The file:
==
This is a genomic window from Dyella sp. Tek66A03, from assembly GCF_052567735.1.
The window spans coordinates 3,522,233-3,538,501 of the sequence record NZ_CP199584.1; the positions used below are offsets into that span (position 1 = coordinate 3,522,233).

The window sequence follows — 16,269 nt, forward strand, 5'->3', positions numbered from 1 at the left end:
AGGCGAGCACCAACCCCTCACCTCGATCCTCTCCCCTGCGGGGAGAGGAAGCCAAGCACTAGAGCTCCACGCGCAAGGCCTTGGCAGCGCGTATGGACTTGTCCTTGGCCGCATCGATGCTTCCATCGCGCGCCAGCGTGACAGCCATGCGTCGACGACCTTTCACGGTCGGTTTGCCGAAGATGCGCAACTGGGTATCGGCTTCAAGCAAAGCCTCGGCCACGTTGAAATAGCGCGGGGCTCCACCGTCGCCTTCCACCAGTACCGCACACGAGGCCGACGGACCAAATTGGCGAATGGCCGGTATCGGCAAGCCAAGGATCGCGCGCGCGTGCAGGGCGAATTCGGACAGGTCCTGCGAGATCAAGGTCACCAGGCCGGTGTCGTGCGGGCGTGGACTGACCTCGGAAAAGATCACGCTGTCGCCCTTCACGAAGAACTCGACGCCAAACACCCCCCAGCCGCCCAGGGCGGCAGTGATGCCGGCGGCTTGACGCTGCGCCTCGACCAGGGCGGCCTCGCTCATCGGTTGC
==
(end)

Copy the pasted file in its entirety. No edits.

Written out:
This is a genomic window from Dyella sp. Tek66A03, from assembly GCF_052567735.1.
The window spans coordinates 3,522,233-3,538,501 of the sequence record NZ_CP199584.1; the positions used below are offsets into that span (position 1 = coordinate 3,522,233).

The window sequence follows — 16,269 nt, forward strand, 5'->3', positions numbered from 1 at the left end:
AGGCGAGCACCAACCCCTCACCTCGATCCTCTCCCCTGCGGGGAGAGGAAGCCAAGCACTAGAGCTCCACGCGCAAGGCCTTGGCAGCGCGTATGGACTTGTCCTTGGCCGCATCGATGCTTCCATCGCGCGCCAGCGTGACAGCCATGCGTCGACGACCTTTCACGGTCGGTTTGCCGAAGATGCGCAACTGGGTATCGGCTTCAAGCAAAGCCTCGGCCACGTTGAAATAGCGCGGGGCTCCACCGTCGCCTTCCACCAGTACCGCACACGAGGCCGACGGACCAAATTGGCGAATGGCCGGTATCGGCAAGCCAAGGATCGCGCGCGCGTGCAGGGCGAATTCGGACAGGTCCTGCGAGATCAAGGTCACCAGGCCGGTGTCGTGCGGGCGTGGACTGACCTCGGAAAAGATCACGCTGTCGCCCTTCACGAAGAACTCGACGCCAAACACCCCCCAGCCGCCCAGGGCGGCAGTGATGCCGGCGGCTTGACGCTGCGCCTCGACCAGGGCGGCCTCGCTCATCGGTTGC